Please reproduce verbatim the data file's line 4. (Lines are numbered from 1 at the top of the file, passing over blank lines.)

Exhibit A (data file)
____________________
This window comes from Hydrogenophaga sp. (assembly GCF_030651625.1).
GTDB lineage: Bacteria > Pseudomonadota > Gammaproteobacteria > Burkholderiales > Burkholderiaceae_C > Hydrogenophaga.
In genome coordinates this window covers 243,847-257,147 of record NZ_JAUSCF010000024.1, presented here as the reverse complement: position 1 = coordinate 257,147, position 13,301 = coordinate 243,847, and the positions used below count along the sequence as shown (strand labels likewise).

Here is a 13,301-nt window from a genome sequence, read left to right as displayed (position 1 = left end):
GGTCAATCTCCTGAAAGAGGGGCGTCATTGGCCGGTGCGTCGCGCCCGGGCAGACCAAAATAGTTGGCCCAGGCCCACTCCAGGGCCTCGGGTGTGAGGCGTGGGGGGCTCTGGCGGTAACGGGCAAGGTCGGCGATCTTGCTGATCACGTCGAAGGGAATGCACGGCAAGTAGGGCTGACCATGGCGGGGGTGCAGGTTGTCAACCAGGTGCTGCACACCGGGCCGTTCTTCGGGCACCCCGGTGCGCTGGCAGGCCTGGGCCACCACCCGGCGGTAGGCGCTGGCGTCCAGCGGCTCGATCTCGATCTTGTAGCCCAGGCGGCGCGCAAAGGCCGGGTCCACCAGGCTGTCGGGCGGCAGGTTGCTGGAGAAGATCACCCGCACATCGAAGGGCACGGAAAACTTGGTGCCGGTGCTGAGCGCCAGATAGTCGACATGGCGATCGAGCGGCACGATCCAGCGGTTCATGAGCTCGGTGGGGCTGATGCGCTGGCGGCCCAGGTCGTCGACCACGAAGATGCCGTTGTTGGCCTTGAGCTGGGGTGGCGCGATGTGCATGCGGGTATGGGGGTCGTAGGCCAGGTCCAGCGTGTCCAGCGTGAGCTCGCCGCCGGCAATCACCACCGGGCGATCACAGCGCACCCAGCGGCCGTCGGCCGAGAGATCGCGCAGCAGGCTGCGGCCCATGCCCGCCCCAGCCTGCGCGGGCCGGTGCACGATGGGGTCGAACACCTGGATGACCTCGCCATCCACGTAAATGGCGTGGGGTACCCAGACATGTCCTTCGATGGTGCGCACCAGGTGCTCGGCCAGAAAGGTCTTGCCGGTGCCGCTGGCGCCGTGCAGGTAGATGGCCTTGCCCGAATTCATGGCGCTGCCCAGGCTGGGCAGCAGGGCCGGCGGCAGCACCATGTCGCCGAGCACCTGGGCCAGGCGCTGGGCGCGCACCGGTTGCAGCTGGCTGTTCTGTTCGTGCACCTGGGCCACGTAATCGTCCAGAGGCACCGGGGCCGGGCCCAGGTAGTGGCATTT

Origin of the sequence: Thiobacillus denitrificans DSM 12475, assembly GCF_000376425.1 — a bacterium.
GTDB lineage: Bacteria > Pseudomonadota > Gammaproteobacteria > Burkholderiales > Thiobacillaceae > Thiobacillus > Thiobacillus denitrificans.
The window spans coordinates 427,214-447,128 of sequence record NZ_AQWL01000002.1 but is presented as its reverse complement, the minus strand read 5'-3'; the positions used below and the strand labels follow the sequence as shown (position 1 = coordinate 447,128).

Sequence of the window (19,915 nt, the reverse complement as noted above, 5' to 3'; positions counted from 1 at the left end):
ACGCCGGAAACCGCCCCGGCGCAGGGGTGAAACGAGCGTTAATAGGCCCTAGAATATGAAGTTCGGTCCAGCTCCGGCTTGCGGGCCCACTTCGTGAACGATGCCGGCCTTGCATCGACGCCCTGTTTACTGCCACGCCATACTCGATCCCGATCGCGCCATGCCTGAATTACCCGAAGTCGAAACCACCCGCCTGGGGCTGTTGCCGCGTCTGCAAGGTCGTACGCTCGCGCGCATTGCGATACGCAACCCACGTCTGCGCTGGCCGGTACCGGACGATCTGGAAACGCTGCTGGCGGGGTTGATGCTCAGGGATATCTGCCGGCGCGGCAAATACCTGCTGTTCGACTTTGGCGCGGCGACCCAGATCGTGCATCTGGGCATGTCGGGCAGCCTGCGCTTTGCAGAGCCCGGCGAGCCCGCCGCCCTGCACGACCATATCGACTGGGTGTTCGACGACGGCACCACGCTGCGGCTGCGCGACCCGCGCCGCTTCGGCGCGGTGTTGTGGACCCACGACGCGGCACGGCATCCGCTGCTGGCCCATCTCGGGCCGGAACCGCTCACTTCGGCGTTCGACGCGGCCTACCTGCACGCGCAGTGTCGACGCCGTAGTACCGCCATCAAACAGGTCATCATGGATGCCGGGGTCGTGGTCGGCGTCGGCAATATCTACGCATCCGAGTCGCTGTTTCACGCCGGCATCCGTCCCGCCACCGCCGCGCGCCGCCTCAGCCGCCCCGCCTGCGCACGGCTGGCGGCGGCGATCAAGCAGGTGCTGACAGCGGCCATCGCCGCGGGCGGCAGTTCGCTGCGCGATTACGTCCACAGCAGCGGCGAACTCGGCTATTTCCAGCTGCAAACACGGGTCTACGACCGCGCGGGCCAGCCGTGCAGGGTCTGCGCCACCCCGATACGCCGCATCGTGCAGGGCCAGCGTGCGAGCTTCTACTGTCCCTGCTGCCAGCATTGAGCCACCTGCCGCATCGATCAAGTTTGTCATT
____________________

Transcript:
Here is a 13,301-nt window from a genome sequence, read left to right as displayed (position 1 = left end):